Law and Legal History from The Lawbook Exchange
Catalogue 61 from the Lawbook Exchange.
By Michael Stillman
The Lawbook Exchange has issued their Catalogue 61. Recently Acquired Books, Manuscripts and Other Items Relating to Law, Legal History and Politics, With a Notable Selection of Eighteenth And Nineteenth-Century Anglo-American Titles. It's all here, from dry, legal texts, to sensational trials, to biographies and photographs of famous legal personalities, to historically important works about the law. If it is related to the law, you may find it in a Lawbook Exchange catalogue. Here are a few of the items on the docket this month.
Item 29 is A Treatise on the Law of Libel and the Liberty of the Press, Showing the Origin, Use and Abuse of the Law of Libel, by a man who knew about the subject from personal experience. Author Samuel Cooper was a friend of Thomas Jefferson who was imprisoned in 1799 under the Sedition Act for libeling President Adams. Cooper was a prolific writer, writing books about law, science, medicine and politics. He used his time in prison to author the first American text on bankruptcy. Offered is a first edition from 1830 of his book on libel. Priced at $1,000.
William Barton was another Jeffersonian, and he dedicated this book to his esteemed President in 1802: Dissertation on the Freedom of Navigation and Maritime Commerce... Barton argues for the right to freedom of navigation by neutral merchant ships. This was the position of the United States at the time. The British and French were continually at war with one another, and each wished to stop American ships from trading with the other side. The Americans, naturally, wanted to trade freely with both. Interference with free trade brought America to the brink of war with both powers on several occasions, and finally into the War of 1812 with the British when that nation went too far with its impressments of American seamen. Item 6. $2,000.
Item 57 is a notable argument against the use of debtor's prison: Speech of Col. Richard M. Johnson, Of Kentucky, On a Proposition to Abolish Imprisonment for Debt, Submitted by Him to the Senate of the United States, January 14, 1823. Johnson noted that imprisonment for debt was the only instance where one citizen, at his discretion, could have another imprisoned. He considered this "repugnant to the spirit of the Constitution." Johnson was an eccentric senator who enjoyed an up and down political career. His reputation was buoyed by his Jacksonian principles and the report (neither affirmed nor denied by him) that he killed the Indian Chief Tecumseh in battle. It was brought down by his open, effectively common-law relationship with a slave woman and their children. The result was that he was defeated for the senate in 1828, was elected vice-president with Van Buren in 1836, but dumped from the ticket in 1840. $150.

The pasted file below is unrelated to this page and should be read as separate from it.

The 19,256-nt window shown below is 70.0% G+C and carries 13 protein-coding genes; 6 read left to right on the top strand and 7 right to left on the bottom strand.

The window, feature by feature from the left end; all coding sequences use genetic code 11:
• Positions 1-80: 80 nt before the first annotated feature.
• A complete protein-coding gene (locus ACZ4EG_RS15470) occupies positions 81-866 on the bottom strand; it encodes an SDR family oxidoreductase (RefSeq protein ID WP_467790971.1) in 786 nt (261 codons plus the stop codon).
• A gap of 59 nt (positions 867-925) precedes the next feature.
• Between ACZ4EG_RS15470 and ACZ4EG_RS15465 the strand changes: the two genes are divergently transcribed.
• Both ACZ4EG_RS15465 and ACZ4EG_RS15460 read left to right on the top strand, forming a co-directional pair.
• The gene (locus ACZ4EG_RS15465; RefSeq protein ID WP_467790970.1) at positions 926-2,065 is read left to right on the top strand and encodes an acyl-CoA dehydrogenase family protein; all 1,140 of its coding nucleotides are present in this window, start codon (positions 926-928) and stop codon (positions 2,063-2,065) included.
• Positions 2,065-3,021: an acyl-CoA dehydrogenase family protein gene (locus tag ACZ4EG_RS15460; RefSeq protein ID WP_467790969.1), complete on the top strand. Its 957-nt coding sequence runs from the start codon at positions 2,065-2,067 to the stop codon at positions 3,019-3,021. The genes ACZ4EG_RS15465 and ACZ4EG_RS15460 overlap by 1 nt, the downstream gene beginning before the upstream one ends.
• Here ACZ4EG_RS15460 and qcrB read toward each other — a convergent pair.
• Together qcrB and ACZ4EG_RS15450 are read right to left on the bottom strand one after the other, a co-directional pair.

There were two big stories in the Chicago area in 1860. One was the election of the state's favorite son, Abraham Lincoln, as President. The other was the sensational Burch divorce case. The Burches ran in the highest society. Isaac Burch was a wealthy banker, his wife a socialite and niece of one of the richest men in the world, New York Central Railroad tycoon Erastus Corning. He bankrolled her defense. Isaac sued for infidelity based on a supposed confession, which Mary Burch withdrew. With little else to go on, the jury acquitted her. Nevertheless, the couple naturally split, and Mr. Burch went off with one daughter to live in Paris, while Mrs. Burch took the older daughter and married a physician from Detroit. The full story of the trial can be found in item 103, the Only Complete Report of the Burch Divorce Case... published in 1860. $100.
Law and Legal History from The Lawbook Exchange
Thomas Cooper knew first hand about libel law.
Here's an even more shocking case: The Rev. H.H. Hayden: An Autobiography. The Mary Stannard Murder Tried on Circumstantial Evidence. This 1880 book is not really an autobiography. In 1879, the body of Mary Stannard, a 22-year-old servant in Rev. Hayden's Madison, Connecticut, house was discovered, her throat slit, skull smashed, and arsenic in her stomach. Stannard had told several people she was pregnant by Hayden, and that she was going to meet him in a field to discuss their future. He also promised to bring her something to induce an abortion. The Reverend did not specify whether that something might be arsenic, a knife or a hammer. Hayden was not able to account for his whereabouts on the day in question, other than that he was known to have purchased arsenic that day "to kill rats." Though things might look bad, Hayden did have the benefit of a clairvoyant who testified as to his innocence. The result was a hung jury and Hayden's release. We don't know whether Rev. Hayden then spent the remainder of his life looking for Mary's "real killer." Item 104. $200.
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